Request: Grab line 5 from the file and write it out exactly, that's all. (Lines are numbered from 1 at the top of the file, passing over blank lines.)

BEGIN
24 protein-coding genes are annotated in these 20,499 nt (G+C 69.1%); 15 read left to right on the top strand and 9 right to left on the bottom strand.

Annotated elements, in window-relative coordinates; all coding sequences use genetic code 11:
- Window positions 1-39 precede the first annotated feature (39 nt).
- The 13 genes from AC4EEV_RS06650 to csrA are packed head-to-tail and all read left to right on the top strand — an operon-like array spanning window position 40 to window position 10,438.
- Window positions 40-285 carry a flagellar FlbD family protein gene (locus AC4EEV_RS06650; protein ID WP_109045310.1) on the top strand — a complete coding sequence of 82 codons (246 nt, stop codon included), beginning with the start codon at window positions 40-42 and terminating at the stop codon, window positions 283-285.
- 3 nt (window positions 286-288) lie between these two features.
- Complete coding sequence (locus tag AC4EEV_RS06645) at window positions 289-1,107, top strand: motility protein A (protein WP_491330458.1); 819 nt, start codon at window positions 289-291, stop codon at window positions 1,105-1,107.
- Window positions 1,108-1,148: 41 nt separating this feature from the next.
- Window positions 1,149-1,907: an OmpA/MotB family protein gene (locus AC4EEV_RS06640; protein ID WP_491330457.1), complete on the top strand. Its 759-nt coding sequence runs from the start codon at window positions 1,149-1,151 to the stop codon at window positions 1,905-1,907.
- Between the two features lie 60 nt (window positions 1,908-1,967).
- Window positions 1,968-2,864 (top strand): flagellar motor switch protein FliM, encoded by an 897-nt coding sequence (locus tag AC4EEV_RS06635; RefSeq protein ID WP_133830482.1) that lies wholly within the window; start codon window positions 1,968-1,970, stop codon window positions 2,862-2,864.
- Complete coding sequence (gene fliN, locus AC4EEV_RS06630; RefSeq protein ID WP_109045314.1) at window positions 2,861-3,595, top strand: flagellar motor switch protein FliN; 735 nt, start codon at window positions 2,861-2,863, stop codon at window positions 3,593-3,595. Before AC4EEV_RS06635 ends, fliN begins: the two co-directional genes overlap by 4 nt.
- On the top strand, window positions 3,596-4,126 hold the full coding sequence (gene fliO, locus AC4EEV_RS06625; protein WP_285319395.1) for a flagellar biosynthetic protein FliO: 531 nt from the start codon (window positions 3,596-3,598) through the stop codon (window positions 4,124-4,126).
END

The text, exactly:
- Window positions 40-285 carry a flagellar FlbD family protein gene (locus AC4EEV_RS06650; protein ID WP_109045310.1) on the top strand — a complete coding sequence of 82 codons (246 nt, stop codon included), beginning with the start codon at window positions 40-42 and terminating at the stop codon, window positions 283-285.